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The Mask of Pregnancy

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A line running down your belly, big brown freckles, a dark upper lip are skin changes that often appear when you're pregnant. Why does this happen? What can you do about it?

When you’re carrying a child, your body goes into high gear, producing larger quantities of the normal ingredients it makes when you’re not pregnant. These vital substances include everything from blood to hormones to melanin—the pigment that gives skin its color.

Extra melanin in your system tends to show up most where melanin is already evident. This means many women experience areas of darkened skin on their faces, unfortunately. These spots and blotches are called melasma or chloasma. They are more common in women with darker complexions, and they may become more pronounced with each pregnancy.

You may also notice that skin that’s already darker than surrounding areas, such as your areolas and nipples, darkens even more when you’re pregnant. This is common as well. Many women also develop a dark line running down the center of their belly. Officially called the “linea nigra” or “linea negra,” it’s simply a darker version of a line you already have, one that, for most women, is nearly invisible most of the time.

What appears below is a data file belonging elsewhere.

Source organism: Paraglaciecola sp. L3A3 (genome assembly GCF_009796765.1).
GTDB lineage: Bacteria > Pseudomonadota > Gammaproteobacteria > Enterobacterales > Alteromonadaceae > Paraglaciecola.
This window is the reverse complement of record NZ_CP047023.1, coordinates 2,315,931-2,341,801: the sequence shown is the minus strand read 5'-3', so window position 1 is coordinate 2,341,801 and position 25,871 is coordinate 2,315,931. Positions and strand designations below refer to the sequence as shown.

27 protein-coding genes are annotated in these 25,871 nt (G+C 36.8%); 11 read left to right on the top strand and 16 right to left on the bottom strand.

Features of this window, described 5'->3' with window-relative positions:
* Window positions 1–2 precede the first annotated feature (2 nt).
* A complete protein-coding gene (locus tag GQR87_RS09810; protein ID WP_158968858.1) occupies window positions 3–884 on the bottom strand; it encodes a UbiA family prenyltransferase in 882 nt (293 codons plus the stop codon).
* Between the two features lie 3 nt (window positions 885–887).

If you’re pregnant, there’s a good chance that skin discolorations will fade gradually after your baby is born. As melanin production returns to normal levels in the body, many women find their coloring returns to normal as well. One thing you can do to help ensure this happens is to stay away from the sun. Cover up with clothing and sunscreen when you’re pregnant and you reduce the chance that melasma will persist.

Most health care professionals will suggest you disguise dark spots on your face with makeup while pregnant and see what happens after childbirth. If you don’t want to wait to treat your skin, you can try natural remedies. A quick Internet search will find recommendations ranging from prayer and yoga to strange sounding liver detoxification formulas, so you’ll want to exercise good judgment.

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We value and respect our HERWriters' experiences, but everyone is different. Many of our writers are speaking from personal experience, and what's worked for them may not work for you. Their articles are not a substitute for medical advice, although we hope you can gain knowledge from their insight.